Different antidepressant medications are thought to achieve their effects via different routes and different pharmacodynamic mechanisms. SSRIs act by inhibiting the reuptake of serotonin into the presynaptic cell, increasing the levels of serotonin available for binding to postsynaptic receptors and/or prolonging the effects of serotonin. Tricyclic and related antidepressants block the re-uptake of both serotonin and noradrenaline. Monoamine oxidase, which metabolises monamines such as serotonin, is inhibited by MAOIs thereby causing an accumulation of monoamine neurotransmitters. Agomelatineis a melatonin receptor agonist and a selective serotonin-receptor antagonist. Mirtazapine is a presynaptic alpha2-adrenoreceptor antagonist that increases central noradrenergic and serotonergic neurotransmission. Reboxetineis a selective inhibitor of noradrenaline re-uptake. Venlafaxineis a serotonin and noradrenaline re-uptake inhibitor (SNRI).

The fact that there are so many routes through which antidepressant medication of various classes works suggests that the pathophysiology of depression and anxiety is itself complex. Given that anxiety and depression share so many features, including fatigue, impaired concentration, irritability, sleep disturbance, and somatization in addition to subjective experiences of nervousness, worry, and restlessness (Ninan, 1999) there is a suggestion that they share a pathophysiology and that there is a complex interaction between the two. One finding suggests that 68% of people with co-morbid anxiety and depression were anxious for over 10 years prior to the development of depression (Gulley & Nemeroff, 1993)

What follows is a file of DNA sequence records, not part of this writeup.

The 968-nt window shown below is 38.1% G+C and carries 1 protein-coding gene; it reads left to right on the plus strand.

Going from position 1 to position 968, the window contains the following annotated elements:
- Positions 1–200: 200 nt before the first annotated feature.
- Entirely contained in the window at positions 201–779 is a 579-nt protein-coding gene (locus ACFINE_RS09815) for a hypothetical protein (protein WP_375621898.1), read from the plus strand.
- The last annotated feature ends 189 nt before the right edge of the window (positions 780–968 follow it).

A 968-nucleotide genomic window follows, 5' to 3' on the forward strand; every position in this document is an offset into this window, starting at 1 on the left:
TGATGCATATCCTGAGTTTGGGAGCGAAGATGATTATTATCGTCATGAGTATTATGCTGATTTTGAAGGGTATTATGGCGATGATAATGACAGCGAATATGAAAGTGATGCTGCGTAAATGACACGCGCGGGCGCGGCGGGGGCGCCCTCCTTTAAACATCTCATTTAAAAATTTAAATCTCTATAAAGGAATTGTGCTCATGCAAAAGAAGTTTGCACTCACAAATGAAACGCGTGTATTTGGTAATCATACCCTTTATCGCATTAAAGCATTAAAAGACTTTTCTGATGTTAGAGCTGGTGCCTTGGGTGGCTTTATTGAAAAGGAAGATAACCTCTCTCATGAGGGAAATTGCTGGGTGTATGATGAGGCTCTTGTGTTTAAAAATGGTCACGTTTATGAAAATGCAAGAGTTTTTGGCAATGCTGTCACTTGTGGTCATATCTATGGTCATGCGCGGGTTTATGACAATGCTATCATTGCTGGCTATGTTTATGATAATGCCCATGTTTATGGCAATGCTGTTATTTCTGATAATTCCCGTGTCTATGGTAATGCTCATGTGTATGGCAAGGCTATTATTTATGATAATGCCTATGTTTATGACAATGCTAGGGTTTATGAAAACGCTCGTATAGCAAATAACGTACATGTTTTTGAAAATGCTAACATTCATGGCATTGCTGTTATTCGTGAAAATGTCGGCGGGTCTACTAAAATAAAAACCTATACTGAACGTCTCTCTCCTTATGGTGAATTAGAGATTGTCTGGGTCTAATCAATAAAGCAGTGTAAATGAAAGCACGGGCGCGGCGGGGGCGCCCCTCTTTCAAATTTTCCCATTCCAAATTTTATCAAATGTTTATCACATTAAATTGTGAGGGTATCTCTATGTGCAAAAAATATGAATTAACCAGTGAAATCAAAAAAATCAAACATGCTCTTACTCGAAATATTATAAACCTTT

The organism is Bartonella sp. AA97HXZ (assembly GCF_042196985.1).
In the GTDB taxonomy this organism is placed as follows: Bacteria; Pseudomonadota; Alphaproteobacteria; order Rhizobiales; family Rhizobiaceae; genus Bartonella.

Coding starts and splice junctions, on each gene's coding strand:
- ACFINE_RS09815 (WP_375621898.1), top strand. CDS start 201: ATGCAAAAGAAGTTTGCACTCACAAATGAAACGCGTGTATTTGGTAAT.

Ressler and Nemeroff (2000) state that a number of neural mechanisms are implied in depression including noradrenaline (NA) and serotonin (5HT) dysfunction, abnormalities in corticotropin-releasing factor (CRF) stress responses, and dysfunction in the limbic system’s capacity to mediate fear and stress responses. When in a non-depressed (i.e. euthymic) state, perceptions of stress or danger cause the amygdala and hypothalamus to release CRF, which stimulates the locus coeruleus (LC) to release NA. This release, which is the basis of the fight/flight response, is inhibited by the raphe nuclei (RN) that produce serotonin, because serotonin promotes tolerance to aversive stimuli and inhibits stress responses. In turn the hippocampus, which codes memories with emotional tags, is sensitised by NA, which tends to increase memories of aversive events, and desensitised by serotonin. The pre-frontal cortex, which has a role in extinguishing fearful memories and therefore promotes tolerance of aversive circumstances, also appears to have a top-down role in mediating the amygdala’s activation or inhibition of NA and serotonin.